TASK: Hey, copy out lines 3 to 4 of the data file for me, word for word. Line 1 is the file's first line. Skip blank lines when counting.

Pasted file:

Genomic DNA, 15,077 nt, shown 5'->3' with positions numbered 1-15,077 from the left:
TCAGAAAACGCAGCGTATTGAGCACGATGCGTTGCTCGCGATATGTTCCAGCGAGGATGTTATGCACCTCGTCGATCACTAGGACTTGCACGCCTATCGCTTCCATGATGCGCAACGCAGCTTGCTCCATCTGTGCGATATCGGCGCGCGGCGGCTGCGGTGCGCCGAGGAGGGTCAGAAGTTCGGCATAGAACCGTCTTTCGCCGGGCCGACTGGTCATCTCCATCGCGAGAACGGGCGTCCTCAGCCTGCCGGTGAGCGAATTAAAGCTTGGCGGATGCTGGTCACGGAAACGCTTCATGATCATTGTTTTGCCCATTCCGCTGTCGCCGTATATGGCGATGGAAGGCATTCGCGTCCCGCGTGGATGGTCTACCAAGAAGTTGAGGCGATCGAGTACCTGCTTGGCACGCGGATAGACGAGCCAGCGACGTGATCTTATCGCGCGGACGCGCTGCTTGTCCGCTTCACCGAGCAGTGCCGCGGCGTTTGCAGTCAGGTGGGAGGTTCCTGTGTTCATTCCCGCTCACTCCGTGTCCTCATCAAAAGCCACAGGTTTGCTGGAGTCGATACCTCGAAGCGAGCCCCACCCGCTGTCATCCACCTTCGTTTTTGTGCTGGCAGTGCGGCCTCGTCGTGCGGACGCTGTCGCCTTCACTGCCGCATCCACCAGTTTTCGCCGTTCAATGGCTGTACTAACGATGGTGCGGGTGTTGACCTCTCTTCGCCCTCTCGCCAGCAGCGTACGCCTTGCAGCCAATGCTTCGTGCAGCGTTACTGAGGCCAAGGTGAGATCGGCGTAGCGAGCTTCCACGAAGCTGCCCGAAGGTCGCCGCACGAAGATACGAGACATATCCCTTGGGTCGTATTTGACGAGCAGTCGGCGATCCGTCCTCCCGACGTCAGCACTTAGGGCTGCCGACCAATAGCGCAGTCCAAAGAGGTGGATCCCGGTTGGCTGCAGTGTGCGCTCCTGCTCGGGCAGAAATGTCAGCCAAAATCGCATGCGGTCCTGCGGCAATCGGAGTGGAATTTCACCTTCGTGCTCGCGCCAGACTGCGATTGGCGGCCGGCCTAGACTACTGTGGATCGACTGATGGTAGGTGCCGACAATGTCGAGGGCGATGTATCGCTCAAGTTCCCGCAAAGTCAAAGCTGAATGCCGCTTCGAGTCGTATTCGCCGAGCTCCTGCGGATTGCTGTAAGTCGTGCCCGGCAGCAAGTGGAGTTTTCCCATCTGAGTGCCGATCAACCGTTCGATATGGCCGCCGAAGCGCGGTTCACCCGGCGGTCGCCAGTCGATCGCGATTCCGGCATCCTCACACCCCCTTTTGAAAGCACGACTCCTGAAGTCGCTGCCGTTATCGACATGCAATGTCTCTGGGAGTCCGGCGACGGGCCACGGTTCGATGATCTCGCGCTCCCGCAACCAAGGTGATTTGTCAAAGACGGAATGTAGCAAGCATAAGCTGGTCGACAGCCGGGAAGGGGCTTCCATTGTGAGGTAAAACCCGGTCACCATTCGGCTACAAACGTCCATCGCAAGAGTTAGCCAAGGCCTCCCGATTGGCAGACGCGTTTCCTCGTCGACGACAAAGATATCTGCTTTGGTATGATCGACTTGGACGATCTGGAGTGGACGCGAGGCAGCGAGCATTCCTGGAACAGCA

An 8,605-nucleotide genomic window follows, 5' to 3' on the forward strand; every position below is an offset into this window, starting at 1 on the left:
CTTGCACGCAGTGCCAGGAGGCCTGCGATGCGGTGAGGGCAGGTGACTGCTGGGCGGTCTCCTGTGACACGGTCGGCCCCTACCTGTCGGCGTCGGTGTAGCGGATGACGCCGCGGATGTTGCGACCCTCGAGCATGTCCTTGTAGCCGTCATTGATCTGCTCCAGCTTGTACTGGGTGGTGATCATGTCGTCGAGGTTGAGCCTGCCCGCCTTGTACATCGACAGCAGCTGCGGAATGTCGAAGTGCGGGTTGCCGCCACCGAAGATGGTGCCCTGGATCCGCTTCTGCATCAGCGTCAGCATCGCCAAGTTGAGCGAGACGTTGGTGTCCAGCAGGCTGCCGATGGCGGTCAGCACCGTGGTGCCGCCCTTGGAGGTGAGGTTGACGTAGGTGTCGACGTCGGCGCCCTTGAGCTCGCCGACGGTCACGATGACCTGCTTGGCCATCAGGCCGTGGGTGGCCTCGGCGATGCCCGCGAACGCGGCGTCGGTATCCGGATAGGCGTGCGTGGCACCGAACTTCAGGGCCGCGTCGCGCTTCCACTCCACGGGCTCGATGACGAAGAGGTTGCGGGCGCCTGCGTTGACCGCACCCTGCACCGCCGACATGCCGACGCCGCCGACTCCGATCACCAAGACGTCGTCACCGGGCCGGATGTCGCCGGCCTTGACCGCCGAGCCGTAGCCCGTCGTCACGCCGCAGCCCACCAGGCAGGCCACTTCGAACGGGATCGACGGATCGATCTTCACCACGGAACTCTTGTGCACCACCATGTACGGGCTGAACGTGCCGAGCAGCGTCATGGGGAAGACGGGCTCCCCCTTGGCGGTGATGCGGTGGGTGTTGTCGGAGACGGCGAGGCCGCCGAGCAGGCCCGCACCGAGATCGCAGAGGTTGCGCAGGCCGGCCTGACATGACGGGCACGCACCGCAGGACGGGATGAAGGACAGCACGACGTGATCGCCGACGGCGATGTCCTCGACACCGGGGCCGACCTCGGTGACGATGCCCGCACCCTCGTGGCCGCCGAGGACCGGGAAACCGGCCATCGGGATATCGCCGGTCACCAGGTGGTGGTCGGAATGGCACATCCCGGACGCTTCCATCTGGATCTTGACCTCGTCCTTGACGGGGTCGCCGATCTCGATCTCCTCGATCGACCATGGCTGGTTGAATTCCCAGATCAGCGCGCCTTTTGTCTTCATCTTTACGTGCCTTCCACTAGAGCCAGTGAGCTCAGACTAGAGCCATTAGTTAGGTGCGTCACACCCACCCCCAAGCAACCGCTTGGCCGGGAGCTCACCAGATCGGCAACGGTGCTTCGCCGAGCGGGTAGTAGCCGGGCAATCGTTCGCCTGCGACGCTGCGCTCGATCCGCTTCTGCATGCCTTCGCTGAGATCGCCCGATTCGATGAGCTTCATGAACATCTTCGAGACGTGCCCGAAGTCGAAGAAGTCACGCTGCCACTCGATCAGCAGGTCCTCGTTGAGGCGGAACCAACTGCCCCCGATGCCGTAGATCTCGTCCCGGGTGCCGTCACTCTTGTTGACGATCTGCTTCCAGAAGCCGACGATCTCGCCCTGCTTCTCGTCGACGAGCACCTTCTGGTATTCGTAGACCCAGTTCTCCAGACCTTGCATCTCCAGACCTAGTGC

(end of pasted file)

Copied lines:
An 8,605-nucleotide genomic window follows, 5' to 3' on the forward strand; every position below is an offset into this window, starting at 1 on the left:
CTTGCACGCAGTGCCAGGAGGCCTGCGATGCGGTGAGGGCAGGTGACTGCTGGGCGGTCTCCTGTGACACGGTCGGCCCCTACCTGTCGGCGTCGGTGTAGCGGATGACGCCGCGGATGTTGCGACCCTCGAGCATGTCCTTGTAGCCGTCATTGATCTGCTCCAGCTTGTACTGGGTGGTGATCATGTCGTCGAGGTTGAGCCTGCCCGCCTTGTACATCGACAGCAGCTGCGGAATGTCGAAGTGCGGGTTGCCGCCACCGAAGATGGTGCCCTGGATCCGCTTCTGCATCAGCGTCAGCATCGCCAAGTTGAGCGAGACGTTGGTGTCCAGCAGGCTGCCGATGGCGGTCAGCACCGTGGTGCCGCCCTTGGAGGTGAGGTTGACGTAGGTGTCGACGTCGGCGCCCTTGAGCTCGCCGACGGTCACGATGACCTGCTTGGCCATCAGGCCGTGGGTGGCCTCGGCGATGCCCGCGAACGCGGCGTCGGTATCCGGATAGGCGTGCGTGGCACCGAACTTCAGGGCCGCGTCGCGCTTCCACTCCACGGGCTCGATGACGAAGAGGTTGCGGGCGCCTGCGTTGACCGCACCCTGCACCGCCGACATGCCGACGCCGCCGACTCCGATCACCAAGACGTCGTCACCGGGCCGGATGTCGCCGGCCTTGACCGCCGAGCCGTAGCCCGTCGTCACGCCGCAGCCCACCAGGCAGGCCACTTCGAACGGGATCGACGGATCGATCTTCACCACGGAACTCTTGTGCACCACCATGTACGGGCTGAACGTGCCGAGCAGCGTCATGGGGAAGACGGGCTCCCCCTTGGCGGTGATGCGGTGGGTGTTGTCGGAGACGGCGAGGCCGCCGAGCAGGCCCGCACCGAGATCGCAGAGGTTGCGCAGGCCGGCCTGACATGACGGGCACGCACCGCAGGACGGGATGAAGGACAGCACGACGTGATCGCCGACGGCGATGTCCTCGACACCGGGGCCGACCTCGGTGACGATGCCCGCACCCTCGTGGCCGCCGAGGACCGGGAAACCGGCCATCGGGATATCGCCGGTCACCAGGTGGTGGTCGGAATGGCACATCCCGGACGCTTCCATCTGGATCTTGACCTCGTCCTTGACGGGGTCGCCGATCTCGATCTCCTCGATCGACCATGGCTGGTTGAATTCCCAGATCAGCGCGCCTTTTGTCTTCATCTTTACGTGCCTTCCACTAGAGCCAGTGAGCTCAGACTAGAGCCATTAGTTAGGTGCGTCACACCCACCCCCAAGCAACCGCTTGGCCGGGAGCTCACCAGATCGGCAACGGTGCTTCGCCGAGCGGGTAGTAGCCGGGCAATCGTTCGCCTGCGACGCTGCGCTCGATCCGCTTCTGCATGCCTTCGCTGAGATCGCCCGATTCGATGAGCTTCATGAACATCTTCGAGACGTGCCCGAAGTCGAAGAAGTCACGCTGCCACTCGATCAGCAGGTCCTCGTTGAGGCGGAACCAACTGCCCCCGATGCCGTAGATCTCGTCCCGGGTGCCGTCACTCTTGTTGACGATCTGCTTCCAGAAGCCGACGATCTCGCCCTGCTTCTCGTCGACGAGCACCTTCTGGTATTCGTAGACCCAGTTCTCCAGACCTTGCATCTCCAGACCTAGTGC